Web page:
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THE CONFLICT IN IRAQ: MALIKI'S NEW COMMANDER; THE DIYALA
OPERATION

Standing ground in lawless Diyala

U.S. and Iraqi forces aim to keep militants from returning.

January 13, 2007|Alexandra Zavis | Times Staff Writer

TURKI, IRAQ — U.S. and Iraqi forces have denied Sunni Arab insurgents an important power base in a lawless region east of Baghdad, the commander of a joint offensive said Friday.

The challenge now, U.S. Lt. Col. Andrew Poppas said in an interview, is to ensure that the militants do not return to the region in the eastern province of Diyala. When U.S. forces conducted previous large operations, insurgents often returned as soon as the military withdrew.

Poppas plans to open a patrol station in the area, which until recently had been a virtual no-go zone for Iraqi security forces. U.S. soldiers were scouting possible sites Friday as they slopped past adobe farmhouses in bone-chilling rain and ankle-deep mud.

The Iraqi army has dedicated a company to the new patrol station, which will be paired with a U.S. company until it is ready to stand alone, Poppas said. The military also will work with local authorities to improve conditions, including providing clean water, regular electricity and new roads.

Big push

The strategy is part of stepped-up efforts to train Iraqi forces to assume security control so U.S. forces can start going home.

Nearly 1,000 U.S. and Iraqi troops have swept through more than 77 square miles of farmland in the last week, combing isolated hamlets and pushing insurgents toward the canal system outside Turki village, where the advancing forces surrounded them, Poppas said.

Insurgents linked to the powerful Daini tribe, which includes top officers in former President Saddam Hussein's army, had carved a network of hide-outs, fighting positions and weapons caches out of the vast canal system. The area, which U.S. forces said served as a logistics and training base for Al Qaeda in Iraq and other militant groups, is strategically located between Baghdad, Baqubah and the Iranian border.

U.S. forces met fierce resistance on their last major sweep through the area in November, but this time the fighting was minimal. Poppas said many men with machine guns were killed in the days before the final push in the canal district.

"We've had continual engagements over the past 72 hours, and although we don't like to do body counts, we've killed over 100 individuals maneuvering against us with weapons," Poppas said as he surveyed the efforts to use Humvees to drag stranded Iraqi army vehicles from the mud. "Those who did survive and escaped will not come back here because they know it is not a safe haven."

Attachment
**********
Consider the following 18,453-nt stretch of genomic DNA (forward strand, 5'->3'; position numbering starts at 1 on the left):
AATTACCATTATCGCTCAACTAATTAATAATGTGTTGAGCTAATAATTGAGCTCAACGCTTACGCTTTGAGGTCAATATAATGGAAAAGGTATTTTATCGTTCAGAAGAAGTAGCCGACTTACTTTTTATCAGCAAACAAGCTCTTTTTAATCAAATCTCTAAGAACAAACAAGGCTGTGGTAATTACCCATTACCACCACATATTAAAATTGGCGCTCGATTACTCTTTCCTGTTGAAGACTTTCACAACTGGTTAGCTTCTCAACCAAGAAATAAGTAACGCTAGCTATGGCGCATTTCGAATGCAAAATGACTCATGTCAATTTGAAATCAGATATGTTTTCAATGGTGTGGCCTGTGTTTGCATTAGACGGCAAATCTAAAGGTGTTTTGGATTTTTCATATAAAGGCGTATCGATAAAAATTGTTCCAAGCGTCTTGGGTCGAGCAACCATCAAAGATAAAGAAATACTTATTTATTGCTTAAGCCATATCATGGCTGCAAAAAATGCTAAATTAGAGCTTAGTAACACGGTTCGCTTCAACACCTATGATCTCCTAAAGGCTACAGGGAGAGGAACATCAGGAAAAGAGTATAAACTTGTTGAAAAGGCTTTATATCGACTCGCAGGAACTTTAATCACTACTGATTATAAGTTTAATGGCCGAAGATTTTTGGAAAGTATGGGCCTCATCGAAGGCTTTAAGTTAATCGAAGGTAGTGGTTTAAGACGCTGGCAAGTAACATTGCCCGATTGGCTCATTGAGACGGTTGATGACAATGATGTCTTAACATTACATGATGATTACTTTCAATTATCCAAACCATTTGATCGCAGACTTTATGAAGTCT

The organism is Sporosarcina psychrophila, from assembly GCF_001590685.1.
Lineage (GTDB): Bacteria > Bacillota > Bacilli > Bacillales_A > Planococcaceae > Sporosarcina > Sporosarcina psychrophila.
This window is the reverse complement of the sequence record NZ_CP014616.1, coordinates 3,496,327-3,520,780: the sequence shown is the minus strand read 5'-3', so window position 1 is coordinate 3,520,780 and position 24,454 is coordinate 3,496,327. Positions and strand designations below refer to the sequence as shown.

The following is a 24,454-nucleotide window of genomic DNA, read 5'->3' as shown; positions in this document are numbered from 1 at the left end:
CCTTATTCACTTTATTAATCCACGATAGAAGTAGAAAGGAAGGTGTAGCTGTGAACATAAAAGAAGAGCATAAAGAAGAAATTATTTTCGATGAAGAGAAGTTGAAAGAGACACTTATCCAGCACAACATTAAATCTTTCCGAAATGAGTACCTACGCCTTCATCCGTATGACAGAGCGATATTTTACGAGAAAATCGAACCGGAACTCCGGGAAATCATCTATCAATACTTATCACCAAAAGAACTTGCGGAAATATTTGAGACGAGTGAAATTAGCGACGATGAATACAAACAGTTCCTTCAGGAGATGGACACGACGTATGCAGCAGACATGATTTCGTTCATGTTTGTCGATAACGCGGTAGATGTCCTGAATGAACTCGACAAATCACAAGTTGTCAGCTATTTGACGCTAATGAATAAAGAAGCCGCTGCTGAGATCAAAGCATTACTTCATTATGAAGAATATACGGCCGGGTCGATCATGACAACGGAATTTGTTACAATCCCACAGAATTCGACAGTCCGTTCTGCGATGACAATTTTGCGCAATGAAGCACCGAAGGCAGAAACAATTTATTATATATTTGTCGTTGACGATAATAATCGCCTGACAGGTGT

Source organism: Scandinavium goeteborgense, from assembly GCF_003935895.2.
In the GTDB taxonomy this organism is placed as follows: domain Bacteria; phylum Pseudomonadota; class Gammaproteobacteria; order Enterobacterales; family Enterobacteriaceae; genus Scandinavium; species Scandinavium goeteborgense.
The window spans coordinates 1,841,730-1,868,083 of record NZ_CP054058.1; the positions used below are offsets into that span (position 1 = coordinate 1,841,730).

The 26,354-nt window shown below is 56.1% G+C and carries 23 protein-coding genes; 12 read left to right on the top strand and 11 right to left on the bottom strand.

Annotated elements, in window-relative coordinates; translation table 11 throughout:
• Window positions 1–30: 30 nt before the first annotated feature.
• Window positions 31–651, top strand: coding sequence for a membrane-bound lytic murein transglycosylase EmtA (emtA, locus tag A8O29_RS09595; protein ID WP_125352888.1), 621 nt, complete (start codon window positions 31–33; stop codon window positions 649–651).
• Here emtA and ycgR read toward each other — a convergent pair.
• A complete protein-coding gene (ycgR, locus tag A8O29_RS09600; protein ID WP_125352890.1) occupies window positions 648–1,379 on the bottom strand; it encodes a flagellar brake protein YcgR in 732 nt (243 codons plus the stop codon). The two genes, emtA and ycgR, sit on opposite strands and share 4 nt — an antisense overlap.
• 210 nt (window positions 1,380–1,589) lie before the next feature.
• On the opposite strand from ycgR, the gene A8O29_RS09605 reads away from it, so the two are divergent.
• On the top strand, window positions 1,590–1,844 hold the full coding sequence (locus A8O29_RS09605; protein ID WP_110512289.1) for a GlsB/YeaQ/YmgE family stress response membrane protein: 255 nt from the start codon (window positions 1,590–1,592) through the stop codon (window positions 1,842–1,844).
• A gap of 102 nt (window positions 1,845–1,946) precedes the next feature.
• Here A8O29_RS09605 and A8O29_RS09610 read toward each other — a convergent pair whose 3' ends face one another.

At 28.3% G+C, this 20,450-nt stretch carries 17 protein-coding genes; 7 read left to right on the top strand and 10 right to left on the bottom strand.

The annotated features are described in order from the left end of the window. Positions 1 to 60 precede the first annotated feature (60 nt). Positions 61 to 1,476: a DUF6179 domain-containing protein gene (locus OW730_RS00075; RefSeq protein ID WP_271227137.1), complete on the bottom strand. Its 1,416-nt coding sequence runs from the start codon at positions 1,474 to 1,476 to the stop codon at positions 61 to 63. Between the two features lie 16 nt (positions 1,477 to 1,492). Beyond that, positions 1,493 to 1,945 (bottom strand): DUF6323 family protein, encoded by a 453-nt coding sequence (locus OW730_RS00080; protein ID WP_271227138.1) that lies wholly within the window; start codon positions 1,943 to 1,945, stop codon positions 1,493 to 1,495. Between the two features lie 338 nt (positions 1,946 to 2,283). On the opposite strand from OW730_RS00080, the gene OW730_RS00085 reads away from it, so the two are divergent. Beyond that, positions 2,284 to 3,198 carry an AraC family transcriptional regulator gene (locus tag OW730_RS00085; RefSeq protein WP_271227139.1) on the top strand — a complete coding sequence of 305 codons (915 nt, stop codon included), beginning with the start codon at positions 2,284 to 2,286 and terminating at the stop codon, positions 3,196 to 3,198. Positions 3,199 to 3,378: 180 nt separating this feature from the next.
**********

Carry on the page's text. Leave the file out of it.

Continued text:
Four Iraqi soldiers were killed Sunday by an antitank mine in the area.

Some insurgents probably hid their weapons and blended back into the civilian population. Many more military-age men were seen in Turki and nearby villages than on previous visits, Poppas conceded.

He said heavy rain, which stalled the offensive for two days, worked to his forces' advantage, since they were better-equipped to withstand the elements than were fighters hiding in the canals.

During this time, groups of as many as a dozen insurgents repeatedly approached U.S. positions in an apparent search for a seam through which they could escape, Poppas said. In most cases, U.S. forces called in air or artillery strikes against them. At least 55 others were detained on suspicion of having insurgent ties.

Key arrests

Although some key insurgent leaders remained at large Friday, U.S. forces said they had arrested at least six leading members of the Council, a regional umbrella group that they say draws in elements of Al Qaeda, Ansar al Sunna and the 1920 Revolutionary Army, among others.

The detainees include Mohammed Turki, the Council's alleged financier, and Muthana Abdul Lateef, a lower-ranking member who U.S. forces said had killed his brother and sister when they refused to join the group.

The mission does not end here, Poppas said.

"We're still going 30 kilometers farther south," he said. "There aren't a lot more villages, but there are weapons caches that we are already exploiting to deny them the resources to keep on attacking."

At least 31 weapons caches have been found, including one containing more than 1,000 Katyusha rockets, more than 1,000 rocket-propelled grenades, 171 TOW missiles, army uniforms and gas masks.

By containing the insurgent threat, U.S. forces hope to pave the way for displaced Shiite Muslims to return. Scores fled after a series of mass abductions and slayings last year, blamed on Daini militants.

U.S. forces detained 14 people Friday who were accused by rival Shiite tribesmen of participating in the November abduction of 27 people from a village. Most of the abductees were later found decapitated and shot. The lone survivor told U.S. forces he hid under the bodies of relatives and neighbors and played dead as they were dumped into a canal.

zavis@latimes.com

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